As we continue to watch violence escalate in Syria and Iraq, lamenting the loss of life and displacement of millions, we must remember the conflict that has quietly claimed over 4,000 lives in only six months, and continues to displace and destroy every day. The Saudi-led (and US-backed) military campaign against the Houthi rebel militia movement in Yemen has resulted in the destruction of markets, apartment buildings and refugee camps, leaving behind a severe humanitarian crisis made worse by harsh restrictions on imports. Yemenis are slowly starving, being cut off from fuel, water, and medical supplies while facing inflated prices for food and other goods.
Like Iraq and Syria, Yemen is also seeing the deliberate destruction of its spiritual and cultural heritage, as both airstrikes and local branches of Islamic State and al-Qaeda have attacked many of the country’s most important historical sites. The Economist details the extent of the destruction thus far:
The roster of antiquities damaged in the war in Yemen runs long. Missiles fired from the coalition’s planes have obliterated a museum (where the fruits of an American-Yemeni archaeological dig were stored), historic caked-mud high-rise dwellings, 12th century citadels and minarets and other places whose importance to humanity’s heritage has been recognised by the UN. The Great Dam of Marib, a feat of engineering that was undertaken 2,800 years ago, has been struck four times, most recently on August 18th. Antiquities experts fear for the oldest surviving fragment of the Koran, in a six-month war which has killed over 4,000 and injured 20,000.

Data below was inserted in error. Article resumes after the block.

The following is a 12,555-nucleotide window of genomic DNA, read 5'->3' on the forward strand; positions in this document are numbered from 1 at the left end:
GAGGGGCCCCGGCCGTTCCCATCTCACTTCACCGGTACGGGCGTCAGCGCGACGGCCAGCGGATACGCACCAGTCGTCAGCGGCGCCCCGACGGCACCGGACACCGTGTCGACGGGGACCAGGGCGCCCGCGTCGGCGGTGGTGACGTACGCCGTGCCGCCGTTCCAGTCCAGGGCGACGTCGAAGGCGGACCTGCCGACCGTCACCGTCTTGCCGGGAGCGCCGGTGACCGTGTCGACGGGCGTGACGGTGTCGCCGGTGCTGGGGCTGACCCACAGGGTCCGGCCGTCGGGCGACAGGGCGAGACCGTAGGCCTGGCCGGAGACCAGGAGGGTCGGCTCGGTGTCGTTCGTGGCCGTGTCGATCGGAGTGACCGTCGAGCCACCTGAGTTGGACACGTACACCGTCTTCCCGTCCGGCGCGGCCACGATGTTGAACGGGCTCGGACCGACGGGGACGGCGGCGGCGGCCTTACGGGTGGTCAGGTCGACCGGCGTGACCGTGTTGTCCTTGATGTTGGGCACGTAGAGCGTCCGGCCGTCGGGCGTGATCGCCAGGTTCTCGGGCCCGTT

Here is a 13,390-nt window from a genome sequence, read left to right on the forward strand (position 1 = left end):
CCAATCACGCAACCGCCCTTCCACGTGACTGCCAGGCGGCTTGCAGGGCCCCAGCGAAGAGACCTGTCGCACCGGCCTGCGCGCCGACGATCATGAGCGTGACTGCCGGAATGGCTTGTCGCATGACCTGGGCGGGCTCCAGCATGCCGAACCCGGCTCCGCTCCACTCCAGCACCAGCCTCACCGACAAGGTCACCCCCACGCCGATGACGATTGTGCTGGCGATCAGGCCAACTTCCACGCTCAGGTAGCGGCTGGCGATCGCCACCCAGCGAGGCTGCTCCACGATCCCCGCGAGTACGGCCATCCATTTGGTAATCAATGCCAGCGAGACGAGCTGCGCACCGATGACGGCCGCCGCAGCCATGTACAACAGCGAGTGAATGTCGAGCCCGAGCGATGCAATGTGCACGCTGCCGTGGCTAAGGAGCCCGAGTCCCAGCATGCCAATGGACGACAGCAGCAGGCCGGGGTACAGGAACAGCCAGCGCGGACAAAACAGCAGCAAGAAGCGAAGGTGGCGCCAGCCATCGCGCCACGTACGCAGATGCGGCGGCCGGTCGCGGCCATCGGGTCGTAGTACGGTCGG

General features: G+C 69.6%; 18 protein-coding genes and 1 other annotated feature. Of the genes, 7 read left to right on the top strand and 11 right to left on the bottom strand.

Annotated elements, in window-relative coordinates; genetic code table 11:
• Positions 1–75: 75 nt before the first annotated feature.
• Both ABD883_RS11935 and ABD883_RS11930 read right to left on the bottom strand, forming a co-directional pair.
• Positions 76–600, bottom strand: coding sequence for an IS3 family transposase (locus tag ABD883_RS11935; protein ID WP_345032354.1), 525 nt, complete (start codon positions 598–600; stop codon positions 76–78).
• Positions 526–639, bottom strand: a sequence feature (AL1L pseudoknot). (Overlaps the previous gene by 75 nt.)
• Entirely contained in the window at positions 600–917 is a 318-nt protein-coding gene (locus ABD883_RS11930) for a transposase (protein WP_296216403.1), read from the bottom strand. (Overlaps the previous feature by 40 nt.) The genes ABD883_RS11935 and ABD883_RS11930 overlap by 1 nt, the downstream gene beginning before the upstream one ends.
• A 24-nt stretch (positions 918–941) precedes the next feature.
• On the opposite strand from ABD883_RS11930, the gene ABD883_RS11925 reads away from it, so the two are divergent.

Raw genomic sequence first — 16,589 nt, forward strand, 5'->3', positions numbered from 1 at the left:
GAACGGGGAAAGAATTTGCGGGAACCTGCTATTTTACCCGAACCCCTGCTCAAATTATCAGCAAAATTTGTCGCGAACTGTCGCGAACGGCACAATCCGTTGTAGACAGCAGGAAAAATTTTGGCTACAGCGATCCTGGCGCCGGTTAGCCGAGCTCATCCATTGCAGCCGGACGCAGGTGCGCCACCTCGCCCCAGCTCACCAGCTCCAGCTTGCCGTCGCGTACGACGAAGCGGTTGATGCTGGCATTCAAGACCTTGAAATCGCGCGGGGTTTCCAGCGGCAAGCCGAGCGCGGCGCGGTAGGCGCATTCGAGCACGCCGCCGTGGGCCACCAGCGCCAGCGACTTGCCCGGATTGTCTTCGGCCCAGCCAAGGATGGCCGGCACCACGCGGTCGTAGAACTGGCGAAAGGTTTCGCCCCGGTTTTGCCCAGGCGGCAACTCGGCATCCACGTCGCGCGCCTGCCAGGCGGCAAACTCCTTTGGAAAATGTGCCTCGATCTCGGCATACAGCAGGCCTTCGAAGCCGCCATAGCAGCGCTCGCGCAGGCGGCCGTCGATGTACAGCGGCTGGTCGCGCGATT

But apparently out of deference to their Saudi and Gulf friends, Western powers have yet to make much comment on the destruction in Yemen, whether humanitarian or cultural. They have expressed justified horror over cultural losses in Syria, such as Islamic State’s demolition of the Bel temple in Palmyra. They willingly subscribe to the general principle of protecting religious and cultural objects from war.
Yet Western officialdom has been tongue-tied about Yemen; Britain’s Foreign Office, for instance, did not respond when asked about the cultural damage there. In the ancient city of Sana’a, a UNESCO World Heritage site, there is a bitter feeling that the West is applying lenient standards to a coalition whose members are strategic allies and defence customers. Mohannad al-Sayani, director of Yemen’s General Organisation of Antiquities and Museums, laments that his country is suffering cultural vandalism whose ideological purpose resembles the campaign against Syrian and Iraqi antiquities. In all cases, people are bent on wiping out what they consider to be “idolatry”—in other words, any object that in their view signals deviation from the strict path laid down by the Prophet Muhammad and his immediate successors. In addition to the strikes from the air, he says, ruthless local branches of Islamic State and al-Qaeda are making ground attacks on Yemen’s cultural sites.
Read full article here.